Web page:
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From categories to homotopy theory. (English) Zbl 1465.18001

Cambridge Studies in Advanced Mathematics 188. Cambridge: Cambridge University Press (ISBN 978-1-108-47962-2/hbk; 978-1-108-85589-1/ebook). x, 390 p. (2020).
The book is divided into two parts. Part I, consisting of 9 chapters (from Chapter 1 through Chapter 9), is concerned with category theory.
Chapter 1 has to do with basic notions of category theory such as epimorphisms and monomorphisms. Chapter 2 is concerned with the Yoneda lemma, adjoint pairs, equivalence of categories, and so on, while Chapter 3 deals with limits and colimits.
Chapter 4 is engaged in Kan extensions. The first two sections deal with left and right Kan extensions. §4.3 is concerned with functors preserving Kan extensions, while §4.4 deals with ends and coends, which are expressed as limits and as colimits in §4.5. §4.6 establishes the Fubini theorem for ends and coends. The last section is devoted to the famous slogan “all concepts are Kan extensions”.
Chapter 5 is concerned with comma categories and the Grothendieck construction. §5.1 gives the definition of comma categories and their basic properties. §5.2 establishes that a cofinal functor preserves colimits, and its dual. §5.3 deals with sifted colimits. §5.4 has to do with density results, establishing the so-called co-Yoneda lemma. The last section is devoted to Grothendieck constructions.
Chapter 6 is concerned with monads and comonads, while Chapter 7 is an introduction to abelian categories.
Chapter 8 is concerned with symmetric monoidal categories. §8.1 deals with monoidal categories, while §8.2 has to do with symmetric monoidal categories. §8.3 addresses monoidal functors, while §8.4 is concerned with closed symmetric monoidal categories. The category of compactly generated spaces and that of \(k\)-spaces are of closed symmetric monoidal structures, which §8.5 is engaged in. The last section is a terse introduction to braided monoidal categories.
Chapter 9 is concerned with enriched categories. §9.1 deals with basic notions. §9.2 deals with the underlying category of an enriched category, while §9.3 addresses enriched Yoneda and co-Yoneda lemmas. §9.4 is concerned with cotensored and tensored categories. §9.5 has to do with strict \(2\)-categories, while §9.6 is concerned with bicategories [J. Bénabou, Lect. Notes Math. 47, 1–77 (1967; Zbl 1375.18001)]. After a short exposition of enrichedness of functor categories in §9.7, §9.8 addresses Day convolution products [http://web.science.mq.edu.au/\symbol{126}street/DayPhD.pdf], which is a simple procedure to transfer symmetric monoidal structures to functor categories.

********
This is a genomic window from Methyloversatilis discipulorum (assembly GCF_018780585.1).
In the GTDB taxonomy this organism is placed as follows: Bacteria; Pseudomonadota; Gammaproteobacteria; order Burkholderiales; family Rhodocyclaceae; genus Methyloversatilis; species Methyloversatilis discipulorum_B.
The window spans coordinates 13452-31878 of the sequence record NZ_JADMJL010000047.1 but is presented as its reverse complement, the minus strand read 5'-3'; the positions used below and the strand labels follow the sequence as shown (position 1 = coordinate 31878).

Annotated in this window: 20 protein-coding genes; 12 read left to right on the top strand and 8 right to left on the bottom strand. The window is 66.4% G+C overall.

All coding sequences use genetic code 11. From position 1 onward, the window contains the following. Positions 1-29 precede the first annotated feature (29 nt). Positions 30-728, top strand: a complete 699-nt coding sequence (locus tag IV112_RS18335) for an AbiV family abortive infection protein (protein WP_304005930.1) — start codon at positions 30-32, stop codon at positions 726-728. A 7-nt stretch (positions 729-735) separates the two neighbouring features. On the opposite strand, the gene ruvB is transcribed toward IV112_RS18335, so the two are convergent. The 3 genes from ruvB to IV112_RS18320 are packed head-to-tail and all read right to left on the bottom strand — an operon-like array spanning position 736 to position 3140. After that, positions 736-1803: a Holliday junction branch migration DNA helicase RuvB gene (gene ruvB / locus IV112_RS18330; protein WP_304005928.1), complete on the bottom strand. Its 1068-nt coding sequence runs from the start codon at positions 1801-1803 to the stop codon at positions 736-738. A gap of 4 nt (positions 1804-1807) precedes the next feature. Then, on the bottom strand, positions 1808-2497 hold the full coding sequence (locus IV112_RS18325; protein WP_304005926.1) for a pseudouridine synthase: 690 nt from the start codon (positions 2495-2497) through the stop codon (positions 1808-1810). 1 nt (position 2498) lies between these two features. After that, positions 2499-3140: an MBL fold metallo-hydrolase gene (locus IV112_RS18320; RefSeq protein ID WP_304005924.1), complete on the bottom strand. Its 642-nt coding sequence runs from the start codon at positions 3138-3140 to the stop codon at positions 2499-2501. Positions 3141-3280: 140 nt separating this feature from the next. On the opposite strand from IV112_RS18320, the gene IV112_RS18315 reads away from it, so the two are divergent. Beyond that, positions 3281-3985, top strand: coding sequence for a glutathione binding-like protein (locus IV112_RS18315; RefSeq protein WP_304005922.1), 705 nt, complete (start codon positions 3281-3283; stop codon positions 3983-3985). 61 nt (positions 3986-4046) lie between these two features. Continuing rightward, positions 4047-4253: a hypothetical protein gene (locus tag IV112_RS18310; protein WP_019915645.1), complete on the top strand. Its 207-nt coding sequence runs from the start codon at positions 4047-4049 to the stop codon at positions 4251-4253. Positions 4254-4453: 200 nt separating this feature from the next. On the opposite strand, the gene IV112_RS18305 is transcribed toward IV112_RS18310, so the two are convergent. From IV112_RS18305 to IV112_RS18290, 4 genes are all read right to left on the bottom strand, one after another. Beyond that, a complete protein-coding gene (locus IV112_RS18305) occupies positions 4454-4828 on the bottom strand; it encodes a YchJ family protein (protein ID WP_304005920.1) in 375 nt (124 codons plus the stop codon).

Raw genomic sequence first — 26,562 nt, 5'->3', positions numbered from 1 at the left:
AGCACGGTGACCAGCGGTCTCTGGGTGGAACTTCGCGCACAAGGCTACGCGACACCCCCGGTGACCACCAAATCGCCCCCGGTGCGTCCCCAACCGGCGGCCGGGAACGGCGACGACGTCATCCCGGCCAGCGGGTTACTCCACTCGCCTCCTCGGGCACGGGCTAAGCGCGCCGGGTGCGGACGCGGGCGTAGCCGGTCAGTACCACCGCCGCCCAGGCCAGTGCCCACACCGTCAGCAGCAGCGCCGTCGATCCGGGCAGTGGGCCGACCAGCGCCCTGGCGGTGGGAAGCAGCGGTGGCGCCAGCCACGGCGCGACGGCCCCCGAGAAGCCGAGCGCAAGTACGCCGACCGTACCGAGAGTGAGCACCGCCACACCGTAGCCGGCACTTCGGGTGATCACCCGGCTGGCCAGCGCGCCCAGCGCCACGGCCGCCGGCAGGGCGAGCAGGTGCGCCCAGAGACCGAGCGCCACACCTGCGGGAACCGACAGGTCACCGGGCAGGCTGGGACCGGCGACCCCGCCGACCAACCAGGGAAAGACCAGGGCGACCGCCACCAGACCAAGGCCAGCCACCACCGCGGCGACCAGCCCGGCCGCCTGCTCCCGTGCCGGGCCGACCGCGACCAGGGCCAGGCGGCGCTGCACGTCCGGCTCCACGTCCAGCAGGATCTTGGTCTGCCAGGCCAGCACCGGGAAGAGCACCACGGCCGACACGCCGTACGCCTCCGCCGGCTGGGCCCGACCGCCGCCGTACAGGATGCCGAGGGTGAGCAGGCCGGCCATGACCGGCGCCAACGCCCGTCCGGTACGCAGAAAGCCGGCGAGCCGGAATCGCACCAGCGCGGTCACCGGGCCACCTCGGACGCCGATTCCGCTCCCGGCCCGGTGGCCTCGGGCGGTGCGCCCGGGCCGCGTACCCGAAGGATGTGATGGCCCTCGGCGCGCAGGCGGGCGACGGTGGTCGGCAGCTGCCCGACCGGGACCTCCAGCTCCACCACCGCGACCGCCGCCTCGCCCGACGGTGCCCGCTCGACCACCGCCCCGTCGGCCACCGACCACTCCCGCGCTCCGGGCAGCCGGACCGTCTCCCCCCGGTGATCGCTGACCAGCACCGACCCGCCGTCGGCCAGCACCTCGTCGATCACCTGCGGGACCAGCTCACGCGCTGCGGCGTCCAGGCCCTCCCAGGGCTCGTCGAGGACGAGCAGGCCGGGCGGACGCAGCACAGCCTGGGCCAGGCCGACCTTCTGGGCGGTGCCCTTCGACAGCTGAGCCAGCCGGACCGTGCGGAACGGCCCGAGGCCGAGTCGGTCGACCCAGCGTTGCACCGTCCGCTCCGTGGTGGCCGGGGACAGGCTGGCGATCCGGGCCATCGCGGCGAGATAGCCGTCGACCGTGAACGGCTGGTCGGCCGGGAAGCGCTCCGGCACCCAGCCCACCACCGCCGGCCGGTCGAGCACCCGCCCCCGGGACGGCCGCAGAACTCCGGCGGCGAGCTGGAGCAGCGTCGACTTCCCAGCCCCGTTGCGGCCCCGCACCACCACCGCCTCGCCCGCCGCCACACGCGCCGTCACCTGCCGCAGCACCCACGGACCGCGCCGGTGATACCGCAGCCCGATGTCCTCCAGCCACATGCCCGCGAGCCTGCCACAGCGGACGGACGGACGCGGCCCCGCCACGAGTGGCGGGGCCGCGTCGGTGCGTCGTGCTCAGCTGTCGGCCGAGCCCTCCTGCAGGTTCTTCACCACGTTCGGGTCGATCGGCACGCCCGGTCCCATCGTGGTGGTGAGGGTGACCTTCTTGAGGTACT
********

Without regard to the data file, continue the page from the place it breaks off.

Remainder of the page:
Part II, consisting of 7 chapters (from Chapter 10 through Chapter 16), is concerned with applications to homotopy theory, though it is not intended at all for a comprehensive treatment of model categories.
The author put an emphasis on simplicial methods, on functor categories, on some concepts that are crucial to algebraic K-theory, on models for iterated based loop spaces, and on applications to homological algebra. Therefore Chapter 10 is concerned with simplicial objects. §10.3 deals with Joyal’s [https://ncatlab.org/nlab/files/JoyalThetaCategories.pdf] category of intervals. §10.4 addresses bar and cobar constructions. §10.5 is concerned with simplicial homotopies. §10.6 deals with geometric realization of a simplicial set [J. W. Milnor, Ann. Math. (2) 65, 357–362 (1957; Zbl 0078.36602)], while §10.8 has to do with geometric realization of bisimplicial sets. §10.7 is concerned with skeleta of simplicial sets. §10.9 has to do with the fat realization of a (semi)simplicial set or space [G. Segal, Topology 13, 293–312 (1974; Zbl 0284.55016), Appendix A]. §10.10 addresses the totalization of a cosimplicial space [A. K. Bousfield and D. M. Kan, Homotopy limits, completions and localizations. Berlin-Heidelberg-New York: Springer-Verlag (1972; Zbl 0259.55004)]. §10.11 is concerned with the so-called Dold-Kan correspondence [A. Dold, Ann. Math. (2) 68, 54–80 (1958; Zbl 0082.37701)]. §10.12 discusses Kan condition, and §10.13 addresses quasi-categories [J. M. Boardman and R. M. Vogt, Homotopy invariant algebraic structures on topological spaces. Berlin-Heidelberg-New York: Springer-Verlag (1973; Zbl 0285.55012), 4.8] and joins of simplicial sets. §10.14 is concerned with Segal sets. §10.15 presents a symmetric monoidal model for the stable homotopy category that is built out as simplicial sets.
Chapter 11 is concerned with the nerve and the classifying space of a small category. §11.1 defines the nerve \(N\mathcal{C}\) of a small category \(\mathcal{C}\), which is shown to be a strongly symmetric monoidal and to respect the join construction. §11.2 introduces the classifying space \(B\mathcal{C}\) of a small category \(\mathcal{C}\) as the geometric realization of \(N\mathcal{C}\), whose properties [G. Segal, Topology 13, 293–312 (1974; Zbl 0284.55016)] are established in Theorem 11.2.4. §11.3 discusses \(\pi_{0}\) and \(\pi_{1}\) of small categories. §11.4 is concerned with the Bousfield-Kan homotopy colimits [A. K. Bousfield and D. M. Kan, Homotopy limits, completions and localizations. Berlin-Heidelberg-New York: Springer-Verlag (1972; Zbl 0259.55004)]. §11.5 addresses an explicit description of coverings of classifying spaces [D. Quillen, Lect. Notes Math. 341, 85–147 (1973; Zbl 0292.18004)]. §11.6 discusses fibers and homotopy fibers. §11.7 establishes Quillen’s Theorem A by using a variant of the twisted arrow category, presenting Theorem B with referring to [D. Quillen, Lect. Notes Math. 341, 85–147 (1973; Zbl 0292.18004); V. Srinivas, Algebraic \(K\)-theory. Boston, MA etc.: Birkhäuser (1991; Zbl 0722.19001); P. G. Goerss and J. F. Jardine, Simplicial homotopy theory. Basel: Birkhäuser (1999; Zbl 0949.55001)] for a proof. §11.8 describes how to package the data of a monoidal category into the requirement that a certain functor is a Grothendieck opfibration, discussing a brief overview how to generalize (symmetric) monoidal structures to the context of \(\infty\)-categories.